Richard
What do you think of 'to be'? When given the following sentences, off the top of my head, I would say that the infinitive "to be" is there because it is following a conjugated verb. This is also the passive voice. Read the following sentences. 1. Situation is said to be critical. 2. These types of Nouns are said to be in Possessive Case 3. These trees are not to be found elsewhere. Why "to be" used in these sentences.
Jun 2, 2010 9:27 AM
Answers · 2
Richard, 1. Situation is said to be critical. 2. These types of Nouns are said to be in Possessive Case In these two sentences a special phrasal verb construction "to be said to" is used. It is similar to the verbs "to be supposed to" and "to be alleged to". The verb "to be said to" indicates a reported fact or an alleged fact that the writer/speaker may not be certain about. It can be followed by "be" or another verb examples, These raincoats are said to be waterproof. A genie is said to live forever. The man is said to have been arrested by the police. 3. These trees are not to be found elsewhere. In this sentence the infinitive "to be" is used to express the future. These trees are not found elsewhere...........You can't find these trees elsewhere. These trees are not to be found elsewhere......You will not find these trees elsewhere.(even if you look) "To" can be used with other verbs to express the future. example, The president is to leave the capitol tonight........The president will leave the capitol tonight. Or in newspaper headline style: .... President To Leave Capitol Tonight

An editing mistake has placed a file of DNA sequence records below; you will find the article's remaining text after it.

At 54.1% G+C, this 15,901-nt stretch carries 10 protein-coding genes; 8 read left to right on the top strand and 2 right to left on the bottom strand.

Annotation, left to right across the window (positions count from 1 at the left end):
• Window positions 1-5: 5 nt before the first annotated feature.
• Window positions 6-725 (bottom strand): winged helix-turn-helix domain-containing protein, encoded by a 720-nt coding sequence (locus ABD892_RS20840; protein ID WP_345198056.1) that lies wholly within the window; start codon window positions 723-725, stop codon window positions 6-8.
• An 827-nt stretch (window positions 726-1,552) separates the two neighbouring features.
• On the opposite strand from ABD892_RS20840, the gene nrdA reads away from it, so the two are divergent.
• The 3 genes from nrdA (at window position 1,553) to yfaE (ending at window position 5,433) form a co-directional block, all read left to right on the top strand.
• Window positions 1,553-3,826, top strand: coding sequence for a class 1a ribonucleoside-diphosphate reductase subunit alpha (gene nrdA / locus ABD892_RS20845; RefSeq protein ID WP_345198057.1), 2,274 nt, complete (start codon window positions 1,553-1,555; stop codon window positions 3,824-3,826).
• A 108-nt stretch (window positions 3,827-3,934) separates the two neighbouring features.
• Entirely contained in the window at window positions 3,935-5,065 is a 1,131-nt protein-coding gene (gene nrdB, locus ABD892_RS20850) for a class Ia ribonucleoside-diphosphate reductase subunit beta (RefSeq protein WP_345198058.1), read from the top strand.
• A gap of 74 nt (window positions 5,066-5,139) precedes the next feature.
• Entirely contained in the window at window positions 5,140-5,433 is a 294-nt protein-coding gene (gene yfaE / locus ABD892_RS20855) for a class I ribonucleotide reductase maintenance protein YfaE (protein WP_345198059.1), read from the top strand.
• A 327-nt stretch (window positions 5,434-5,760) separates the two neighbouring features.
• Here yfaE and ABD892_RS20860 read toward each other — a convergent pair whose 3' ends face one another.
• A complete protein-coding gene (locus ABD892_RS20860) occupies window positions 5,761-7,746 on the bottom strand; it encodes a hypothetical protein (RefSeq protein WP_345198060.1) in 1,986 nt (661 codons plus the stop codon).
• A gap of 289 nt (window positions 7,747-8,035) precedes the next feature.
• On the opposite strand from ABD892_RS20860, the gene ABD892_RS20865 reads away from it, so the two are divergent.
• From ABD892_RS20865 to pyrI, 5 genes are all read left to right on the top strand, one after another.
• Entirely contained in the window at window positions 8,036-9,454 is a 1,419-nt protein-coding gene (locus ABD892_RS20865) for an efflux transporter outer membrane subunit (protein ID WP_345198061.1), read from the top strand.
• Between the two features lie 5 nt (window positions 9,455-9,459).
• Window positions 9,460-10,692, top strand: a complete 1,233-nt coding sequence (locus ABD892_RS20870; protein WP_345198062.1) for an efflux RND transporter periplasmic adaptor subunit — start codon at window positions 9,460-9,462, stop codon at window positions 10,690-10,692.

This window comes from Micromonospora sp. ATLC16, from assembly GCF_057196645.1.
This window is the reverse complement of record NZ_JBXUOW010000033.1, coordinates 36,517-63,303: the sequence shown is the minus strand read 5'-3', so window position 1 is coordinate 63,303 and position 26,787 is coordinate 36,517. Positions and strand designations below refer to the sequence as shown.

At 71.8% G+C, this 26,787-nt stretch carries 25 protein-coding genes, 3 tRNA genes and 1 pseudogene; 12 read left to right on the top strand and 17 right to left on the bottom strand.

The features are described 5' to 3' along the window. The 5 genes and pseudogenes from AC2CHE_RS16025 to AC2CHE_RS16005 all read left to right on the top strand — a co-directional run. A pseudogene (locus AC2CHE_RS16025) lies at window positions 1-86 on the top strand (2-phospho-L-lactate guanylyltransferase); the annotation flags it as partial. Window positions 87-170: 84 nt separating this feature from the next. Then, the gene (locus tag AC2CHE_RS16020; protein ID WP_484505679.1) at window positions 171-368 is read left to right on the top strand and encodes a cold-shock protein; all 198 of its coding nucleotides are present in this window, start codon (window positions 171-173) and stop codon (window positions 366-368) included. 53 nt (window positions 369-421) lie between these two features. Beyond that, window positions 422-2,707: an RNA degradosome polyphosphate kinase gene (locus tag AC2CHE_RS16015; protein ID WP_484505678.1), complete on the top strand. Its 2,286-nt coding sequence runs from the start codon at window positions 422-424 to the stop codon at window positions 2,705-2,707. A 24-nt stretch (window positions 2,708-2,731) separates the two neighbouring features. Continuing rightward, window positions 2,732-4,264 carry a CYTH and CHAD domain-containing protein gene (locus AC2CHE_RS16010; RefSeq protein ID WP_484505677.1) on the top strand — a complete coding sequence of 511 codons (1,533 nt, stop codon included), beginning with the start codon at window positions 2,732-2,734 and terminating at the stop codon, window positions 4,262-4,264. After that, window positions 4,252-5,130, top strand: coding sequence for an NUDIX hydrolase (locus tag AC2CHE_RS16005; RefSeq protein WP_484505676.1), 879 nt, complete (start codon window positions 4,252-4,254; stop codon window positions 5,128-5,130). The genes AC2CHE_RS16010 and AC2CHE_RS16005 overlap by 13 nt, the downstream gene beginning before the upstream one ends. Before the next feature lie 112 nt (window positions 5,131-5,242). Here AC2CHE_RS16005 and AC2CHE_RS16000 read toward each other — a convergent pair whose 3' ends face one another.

June 2, 2010
I think you want us to explain the use of 'be to' (Not 'to be'): This is the structure: be to + infinitive Examples: It is to leave... He is to go... It is said to be critical... They are to be delivered ... We use this structure for an official arrangement and in news reports: The cinema is to close in November, it was announced. The Prime Minister is to visit Budapest. The two leaders are to meet for talks on a number of issues. It can also express an order by a person in authority, e.g. a teacher or parent: The headmaster says you are to come at once. You're not to stay up late. No one is to leave this building. This trolley is not to be removed from the station.
June 3, 2010
Still haven’t found your answers?
Write down your questions and let the native speakers help you!
Richard
Language Skills
Chinese (Mandarin), English
Learning Language
English